Michigan’s governor signs law to help foster youth earn diplomas



DETROIT — A new Michigan law aims to ensure that foster youth in the state receive an education that builds toward a high school diploma. 

The law, signed Thursday by Gov. Gretchen Whitmer, comes nearly two years after NBC News exposed an educational crisis that had forced vulnerable teens to repeat classes they took while living in state-funded residential facilities, delaying graduation for some and leading others to drop out. 

The law will, for the first time, require the state to provide children in foster care with “an education that prioritizes meeting the graduation requirements” to earn a diploma. Until now, the state had placed children in residential facilities that were required only to provide “appropriate educational services.” That vague description meant some students took substandard classes that didn’t count toward graduation. 

Some were enrolled in classes they’d already taken. Some discovered that their transcripts were missing or incomplete. Others were pulled out midsemester to move to a new home without consideration for whether they’d be able to finish their coursework. 

“We’re so excited,” said Saba Gebrai, the program director for the Park West Foundation, which supports the youth-led advocacy organization that lobbied for the legislation.

“The kids have been asking for a real education,” she said, and now “there will be no confusion about what students should be doing to graduate from high school.”

The law won’t take effect until next year, but Gebrai said advocates have been urging the state to start amending its contracts with residential facilities to reflect the new educational expectations. A spokesman with the state Department of Health and Human Services did not respond to requests for comment.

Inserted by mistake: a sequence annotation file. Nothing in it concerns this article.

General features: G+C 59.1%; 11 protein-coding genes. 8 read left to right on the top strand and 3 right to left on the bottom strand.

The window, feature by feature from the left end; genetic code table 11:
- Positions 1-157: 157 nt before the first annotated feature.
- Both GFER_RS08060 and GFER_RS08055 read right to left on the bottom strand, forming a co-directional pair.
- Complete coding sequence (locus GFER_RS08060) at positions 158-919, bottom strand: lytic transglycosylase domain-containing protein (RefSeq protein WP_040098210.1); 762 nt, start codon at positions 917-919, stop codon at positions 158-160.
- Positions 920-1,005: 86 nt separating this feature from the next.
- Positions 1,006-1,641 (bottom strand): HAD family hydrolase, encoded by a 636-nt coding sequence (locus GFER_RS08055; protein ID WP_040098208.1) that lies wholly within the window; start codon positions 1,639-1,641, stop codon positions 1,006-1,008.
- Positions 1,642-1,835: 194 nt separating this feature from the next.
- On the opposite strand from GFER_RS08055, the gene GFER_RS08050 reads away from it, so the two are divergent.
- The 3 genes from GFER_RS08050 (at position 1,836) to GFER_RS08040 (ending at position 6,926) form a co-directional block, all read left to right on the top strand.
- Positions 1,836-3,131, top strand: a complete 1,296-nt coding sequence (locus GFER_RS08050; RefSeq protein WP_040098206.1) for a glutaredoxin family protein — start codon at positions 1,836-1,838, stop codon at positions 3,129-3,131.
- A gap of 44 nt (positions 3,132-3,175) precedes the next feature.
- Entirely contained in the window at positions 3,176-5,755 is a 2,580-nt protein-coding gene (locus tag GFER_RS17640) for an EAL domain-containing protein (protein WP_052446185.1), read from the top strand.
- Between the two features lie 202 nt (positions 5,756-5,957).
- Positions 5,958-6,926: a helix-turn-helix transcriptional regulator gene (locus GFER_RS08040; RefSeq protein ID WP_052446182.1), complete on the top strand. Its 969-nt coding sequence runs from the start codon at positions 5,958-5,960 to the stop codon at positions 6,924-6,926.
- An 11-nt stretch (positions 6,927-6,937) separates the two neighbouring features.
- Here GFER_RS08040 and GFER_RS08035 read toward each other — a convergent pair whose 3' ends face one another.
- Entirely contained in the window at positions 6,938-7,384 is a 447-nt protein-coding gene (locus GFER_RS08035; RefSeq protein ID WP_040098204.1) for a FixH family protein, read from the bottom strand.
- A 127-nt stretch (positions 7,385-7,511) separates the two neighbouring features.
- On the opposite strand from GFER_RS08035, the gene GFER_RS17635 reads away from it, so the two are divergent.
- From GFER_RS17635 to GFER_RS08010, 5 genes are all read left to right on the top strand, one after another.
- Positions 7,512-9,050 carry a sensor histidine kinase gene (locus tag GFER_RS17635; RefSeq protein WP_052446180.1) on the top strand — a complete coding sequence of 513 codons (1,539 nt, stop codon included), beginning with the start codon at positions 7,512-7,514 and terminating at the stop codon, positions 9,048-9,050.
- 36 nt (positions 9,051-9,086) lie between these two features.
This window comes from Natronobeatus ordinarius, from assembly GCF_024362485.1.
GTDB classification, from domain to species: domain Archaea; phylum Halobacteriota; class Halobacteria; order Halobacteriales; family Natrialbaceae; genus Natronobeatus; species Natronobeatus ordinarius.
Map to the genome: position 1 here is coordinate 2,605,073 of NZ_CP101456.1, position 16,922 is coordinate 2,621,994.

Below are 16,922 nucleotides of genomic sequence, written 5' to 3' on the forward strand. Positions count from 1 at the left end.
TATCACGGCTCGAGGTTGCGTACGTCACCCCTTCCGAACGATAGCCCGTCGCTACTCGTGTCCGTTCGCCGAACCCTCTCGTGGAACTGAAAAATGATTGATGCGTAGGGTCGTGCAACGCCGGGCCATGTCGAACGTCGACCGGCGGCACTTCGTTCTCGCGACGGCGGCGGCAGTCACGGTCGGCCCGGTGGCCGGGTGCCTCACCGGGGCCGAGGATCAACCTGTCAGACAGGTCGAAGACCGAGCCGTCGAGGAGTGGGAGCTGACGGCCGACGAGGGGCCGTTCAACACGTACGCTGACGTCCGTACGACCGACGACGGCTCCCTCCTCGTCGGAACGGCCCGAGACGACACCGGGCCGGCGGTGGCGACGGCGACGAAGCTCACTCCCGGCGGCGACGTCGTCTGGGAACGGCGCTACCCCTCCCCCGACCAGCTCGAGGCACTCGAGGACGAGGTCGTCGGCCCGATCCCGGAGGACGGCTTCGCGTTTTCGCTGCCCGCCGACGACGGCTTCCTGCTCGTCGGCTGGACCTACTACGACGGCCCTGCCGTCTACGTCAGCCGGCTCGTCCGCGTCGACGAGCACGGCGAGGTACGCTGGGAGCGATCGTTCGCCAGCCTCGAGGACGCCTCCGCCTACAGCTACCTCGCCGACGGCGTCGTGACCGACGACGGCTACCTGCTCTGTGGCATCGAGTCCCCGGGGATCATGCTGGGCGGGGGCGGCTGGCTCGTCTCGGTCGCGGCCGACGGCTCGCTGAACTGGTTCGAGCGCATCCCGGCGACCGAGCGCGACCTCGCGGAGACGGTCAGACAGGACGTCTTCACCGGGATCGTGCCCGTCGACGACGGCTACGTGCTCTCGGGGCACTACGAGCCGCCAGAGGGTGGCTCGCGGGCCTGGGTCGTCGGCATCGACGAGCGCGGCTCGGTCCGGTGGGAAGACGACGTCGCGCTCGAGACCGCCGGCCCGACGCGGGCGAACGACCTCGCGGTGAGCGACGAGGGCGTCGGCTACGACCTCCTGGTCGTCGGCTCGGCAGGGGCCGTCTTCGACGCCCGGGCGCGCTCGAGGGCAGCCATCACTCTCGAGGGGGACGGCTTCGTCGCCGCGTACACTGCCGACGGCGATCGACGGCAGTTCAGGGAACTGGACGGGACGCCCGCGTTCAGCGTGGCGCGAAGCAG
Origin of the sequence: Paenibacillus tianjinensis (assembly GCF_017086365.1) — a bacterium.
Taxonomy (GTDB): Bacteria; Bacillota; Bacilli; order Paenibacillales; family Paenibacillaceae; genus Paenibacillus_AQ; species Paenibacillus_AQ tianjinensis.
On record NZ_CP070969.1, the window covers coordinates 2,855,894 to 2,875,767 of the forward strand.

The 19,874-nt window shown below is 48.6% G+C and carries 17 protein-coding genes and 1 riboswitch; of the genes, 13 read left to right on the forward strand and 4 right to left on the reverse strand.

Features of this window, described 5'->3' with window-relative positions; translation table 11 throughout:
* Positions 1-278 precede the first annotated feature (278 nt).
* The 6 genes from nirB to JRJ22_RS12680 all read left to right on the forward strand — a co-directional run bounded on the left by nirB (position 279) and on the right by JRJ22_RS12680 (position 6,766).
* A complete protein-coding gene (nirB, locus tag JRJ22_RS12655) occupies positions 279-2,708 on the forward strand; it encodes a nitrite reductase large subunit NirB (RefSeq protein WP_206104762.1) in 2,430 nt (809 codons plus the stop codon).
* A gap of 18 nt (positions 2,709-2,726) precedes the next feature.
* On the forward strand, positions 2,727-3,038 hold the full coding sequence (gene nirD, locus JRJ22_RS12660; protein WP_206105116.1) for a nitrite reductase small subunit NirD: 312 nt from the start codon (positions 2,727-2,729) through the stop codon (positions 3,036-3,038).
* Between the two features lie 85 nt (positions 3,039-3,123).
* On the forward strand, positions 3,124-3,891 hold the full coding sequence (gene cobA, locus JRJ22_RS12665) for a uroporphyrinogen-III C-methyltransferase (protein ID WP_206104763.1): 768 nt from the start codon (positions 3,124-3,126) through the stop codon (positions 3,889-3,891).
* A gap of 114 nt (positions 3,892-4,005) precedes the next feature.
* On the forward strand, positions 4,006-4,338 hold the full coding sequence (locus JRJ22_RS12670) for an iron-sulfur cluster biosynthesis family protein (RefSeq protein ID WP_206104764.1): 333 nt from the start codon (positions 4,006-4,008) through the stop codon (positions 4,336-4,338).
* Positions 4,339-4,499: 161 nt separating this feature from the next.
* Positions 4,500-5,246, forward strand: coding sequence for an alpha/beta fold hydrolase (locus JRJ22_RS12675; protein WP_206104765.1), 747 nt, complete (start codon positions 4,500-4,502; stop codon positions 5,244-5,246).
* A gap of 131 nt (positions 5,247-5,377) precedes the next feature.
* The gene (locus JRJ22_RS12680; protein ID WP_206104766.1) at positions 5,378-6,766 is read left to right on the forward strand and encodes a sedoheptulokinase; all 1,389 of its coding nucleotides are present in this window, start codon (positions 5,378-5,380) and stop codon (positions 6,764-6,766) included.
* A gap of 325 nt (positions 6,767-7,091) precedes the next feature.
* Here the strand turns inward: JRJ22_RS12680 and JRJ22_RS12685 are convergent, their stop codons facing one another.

The law is part of a three-bill package that state Rep. Stephanie A. Young, a Detroit Democrat, introduced last year after seeing what she called “a truly disturbing news report” about the issue from NBC News. Whitmer signed the first two bills last month. One requires the state to track and report data on foster youths’ education. The other compels the state to “regularly review” educational programs in residential facilities to ensure they meet public school standards. 

“This could be a game-changer,” Young said. “Now, students don’t have to worry about, ‘Is this class going to help me graduate?’ That’s built into the system. It’s built into the law now.” 

The NBC News article “put a fire under me,” to make these changes, she said. Until seeing that report, “I didn’t know this was happening.” 

State agencies have also made changes to address the issue, including hiring employees to help foster youth navigate the education system and keep track of their credits.

Christian Randle, 19, a youth advocate who was among the first to raise the issue after learning the ninth and 10th grade classes he took while living in residential facilities wouldn’t count toward graduation, praised the new laws but wishes the process had been faster.

It took nearly a year for Young and her colleagues to negotiate the bills with state agencies and about 10 months to get them passed through the Legislature. 

“We finally got these bills passed and it’s such a relief, but then it showed me that we have some work to do. It took us two years to get just these bills passed,” Randle said. “These are real-life issues that are affecting real-life foster youth.”

Randle is still working on finishing high school through an online program nearly a year after he should have graduated. Meanwhile, he said, four of his close friends have had to restart high school in the two years since he and other members of a group called Empowering Foster Youth Through Technology started lobbying for change. 

Now, Randle and other members of the group are pushing for additional measures, such as making it easier for youth to access their own transcripts and to quickly enroll in school after a change in placement. 

“This is definitely a huge achievement, but it’s just the start,” Randle said. “We’re nowhere near done.”



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